Surprisingly, music is one of the most rigorous majors on campus
Pursuing a degree in music at the University of Rhode Island is seen to be one of the most intensive majors offered, which according to music students, focuses on spending every waking moment practicing with little free time.
Senior Collin Tyrrell, a music major with a concentration in trombone orchestral performance, spends the majority of his day in classes, practicing, being a mentor for the music URI 101 class and working the departmental convocation every Thursday.
“I spend about 26 hours a week in class and ensembles, five hours for my off-campus rehearsal with the Fall River Symphony and about 20 hours a week practicing my instrument,” Tyrrell said. “What time I have left is for eating, sleeping, homework and personal development.”
Senior Jacob Brunelle is a double major in music education and jazz performance. Brunelle begins his day at 9 a.m. with only a few breaks until he is able to return home to sleep and eat around 10:30 p.m. each night.
“Hopefully I’ll have a lunch break somewhere where I can sit down and do some work, practice for the remaining time I have, go to another lesson, take time to do more homework while I wait, do another ensemble and then work security later at night,” said Brunelle.
Sophomore Abby Mills is pursuing music education with a concentration in piano and voice. Every day of the week, Mills has five to six classes that begin early in the morning and go until late at night. When she’s not in class, Mills said that she’s usually practicing her repertoire, using the time for her private lessons and rehearsing for ensembles.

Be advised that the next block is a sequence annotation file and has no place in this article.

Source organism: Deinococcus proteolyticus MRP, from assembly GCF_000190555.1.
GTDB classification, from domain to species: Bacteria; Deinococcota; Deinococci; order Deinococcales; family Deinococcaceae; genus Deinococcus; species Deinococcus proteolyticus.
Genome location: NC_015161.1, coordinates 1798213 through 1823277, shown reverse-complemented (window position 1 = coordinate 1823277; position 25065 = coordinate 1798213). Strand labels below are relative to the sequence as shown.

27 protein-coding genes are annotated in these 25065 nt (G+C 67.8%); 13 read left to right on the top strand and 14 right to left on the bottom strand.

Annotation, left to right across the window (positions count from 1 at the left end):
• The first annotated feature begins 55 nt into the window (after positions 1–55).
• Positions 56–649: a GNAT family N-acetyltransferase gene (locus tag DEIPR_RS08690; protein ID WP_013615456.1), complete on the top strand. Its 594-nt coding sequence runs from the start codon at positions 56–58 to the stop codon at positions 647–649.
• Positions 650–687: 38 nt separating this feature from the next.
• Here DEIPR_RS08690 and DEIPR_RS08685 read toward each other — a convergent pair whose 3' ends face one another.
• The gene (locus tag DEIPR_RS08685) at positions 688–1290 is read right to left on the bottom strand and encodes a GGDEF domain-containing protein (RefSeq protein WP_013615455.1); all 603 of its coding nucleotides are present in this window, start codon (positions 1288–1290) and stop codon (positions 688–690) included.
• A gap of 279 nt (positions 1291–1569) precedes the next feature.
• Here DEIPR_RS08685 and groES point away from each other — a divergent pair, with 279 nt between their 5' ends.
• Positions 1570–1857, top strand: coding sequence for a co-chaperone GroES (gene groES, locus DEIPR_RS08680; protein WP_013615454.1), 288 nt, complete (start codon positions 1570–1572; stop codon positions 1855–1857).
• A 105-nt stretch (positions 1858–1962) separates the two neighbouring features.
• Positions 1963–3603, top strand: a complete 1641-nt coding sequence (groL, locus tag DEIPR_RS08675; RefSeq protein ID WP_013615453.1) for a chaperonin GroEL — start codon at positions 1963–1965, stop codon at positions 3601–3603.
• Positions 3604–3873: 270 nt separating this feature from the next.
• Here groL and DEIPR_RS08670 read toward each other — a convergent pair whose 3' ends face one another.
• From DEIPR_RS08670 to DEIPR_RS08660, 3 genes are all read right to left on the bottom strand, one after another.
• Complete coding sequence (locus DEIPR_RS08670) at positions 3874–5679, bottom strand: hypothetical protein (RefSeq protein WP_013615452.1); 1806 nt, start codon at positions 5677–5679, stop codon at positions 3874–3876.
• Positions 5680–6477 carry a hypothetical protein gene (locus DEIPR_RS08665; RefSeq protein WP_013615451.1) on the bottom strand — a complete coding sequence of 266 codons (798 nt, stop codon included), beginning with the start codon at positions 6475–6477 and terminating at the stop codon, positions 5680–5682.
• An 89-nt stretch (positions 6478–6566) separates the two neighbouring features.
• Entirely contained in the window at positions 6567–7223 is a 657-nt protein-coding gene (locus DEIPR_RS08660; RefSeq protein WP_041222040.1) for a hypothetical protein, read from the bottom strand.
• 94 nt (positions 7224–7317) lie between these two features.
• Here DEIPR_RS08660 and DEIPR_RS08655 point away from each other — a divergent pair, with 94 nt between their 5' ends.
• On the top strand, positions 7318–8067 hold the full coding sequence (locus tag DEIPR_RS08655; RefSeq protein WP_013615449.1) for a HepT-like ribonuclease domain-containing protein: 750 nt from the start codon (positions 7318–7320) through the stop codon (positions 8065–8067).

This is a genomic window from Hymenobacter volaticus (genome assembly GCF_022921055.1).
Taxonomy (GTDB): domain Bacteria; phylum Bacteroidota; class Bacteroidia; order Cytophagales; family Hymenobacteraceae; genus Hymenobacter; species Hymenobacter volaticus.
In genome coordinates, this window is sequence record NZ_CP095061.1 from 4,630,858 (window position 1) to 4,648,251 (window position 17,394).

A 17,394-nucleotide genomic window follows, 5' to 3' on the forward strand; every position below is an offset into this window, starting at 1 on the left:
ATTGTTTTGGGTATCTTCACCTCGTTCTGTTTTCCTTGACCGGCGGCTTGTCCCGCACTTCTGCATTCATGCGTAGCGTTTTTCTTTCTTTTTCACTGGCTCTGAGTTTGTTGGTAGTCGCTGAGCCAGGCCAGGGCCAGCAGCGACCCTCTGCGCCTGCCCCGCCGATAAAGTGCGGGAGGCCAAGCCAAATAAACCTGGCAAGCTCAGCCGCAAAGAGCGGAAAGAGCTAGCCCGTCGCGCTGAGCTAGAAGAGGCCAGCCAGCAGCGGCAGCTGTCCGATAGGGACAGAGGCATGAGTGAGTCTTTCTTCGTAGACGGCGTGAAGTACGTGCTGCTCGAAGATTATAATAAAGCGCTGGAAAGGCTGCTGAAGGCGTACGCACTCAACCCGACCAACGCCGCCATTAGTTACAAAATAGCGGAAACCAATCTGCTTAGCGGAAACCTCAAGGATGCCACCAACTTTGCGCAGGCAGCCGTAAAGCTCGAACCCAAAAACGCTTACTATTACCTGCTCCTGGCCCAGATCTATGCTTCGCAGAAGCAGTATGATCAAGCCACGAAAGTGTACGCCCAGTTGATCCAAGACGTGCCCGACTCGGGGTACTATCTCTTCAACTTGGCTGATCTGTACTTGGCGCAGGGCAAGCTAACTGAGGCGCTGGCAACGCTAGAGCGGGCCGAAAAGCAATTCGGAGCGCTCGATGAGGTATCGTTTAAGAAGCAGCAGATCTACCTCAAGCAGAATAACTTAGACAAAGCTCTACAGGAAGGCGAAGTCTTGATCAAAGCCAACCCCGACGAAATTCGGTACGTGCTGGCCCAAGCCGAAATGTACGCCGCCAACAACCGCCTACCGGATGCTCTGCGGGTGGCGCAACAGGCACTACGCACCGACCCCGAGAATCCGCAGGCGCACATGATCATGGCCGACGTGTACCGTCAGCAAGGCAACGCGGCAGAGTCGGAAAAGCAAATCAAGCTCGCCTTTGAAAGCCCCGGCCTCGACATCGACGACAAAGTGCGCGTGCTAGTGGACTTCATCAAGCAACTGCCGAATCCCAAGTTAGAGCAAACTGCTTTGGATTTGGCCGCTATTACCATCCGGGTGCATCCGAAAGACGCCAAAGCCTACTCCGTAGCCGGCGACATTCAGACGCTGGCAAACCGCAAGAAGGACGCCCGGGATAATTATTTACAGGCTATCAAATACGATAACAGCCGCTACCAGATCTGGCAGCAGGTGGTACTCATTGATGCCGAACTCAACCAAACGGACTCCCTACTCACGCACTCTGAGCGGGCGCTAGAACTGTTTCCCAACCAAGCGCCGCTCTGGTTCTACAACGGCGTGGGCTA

“The running joke in the music department is if you have a break, are you going to practice, eat or relax and you never choose relax you always choose practice or eat,” Mills said. “We know we should practice but the breaks are so rare that we usually just eat, it’s pretty crazy.”
Brunelle said the more efficient he is with time management throughout the day, the more time he has to relax, sit down and cook for the next day.
“A lot of our free time is spent doing rehearsals and also spent practicing so we don’t get a lot of time to ourselves to sit and mellow out and mull the day out,” Brunelle said. “By the time you sit and mull things out you’re in bed about to cry yourself to sleep because of how much you’re doing throughout the day.”
Tyrrell said that he still works on finding a balance between academics, work and his social life.
“After I sprained my wrists last year from over practicing, I had a bit of a wake up call,” Tyrrell said. “I think the most important concept we as musicians struggle with is that the best and worst part of being a musician is being human.”
Brunelle stated that while many people view music as a fun and enjoyable pastime, which it is, it’s also a lot of work.
“The way I like to put it is that musicians are artists and they all focus on what they’re doing wrong and try to better themselves in that regard to better the flaws, and that weighs down on you after a while,” Brunelle said.
Tyrrell said that sometimes it is easy to get wrapped up in practicing their music, which can lead to forgetting the bigger picture.
“Our humanity is what allows us to make beautiful music and move hearts and minds but I think we also get so wrapped up in the technical and physical aspect of getting everything perfect that we forget that we need rest,” Tyrrell said.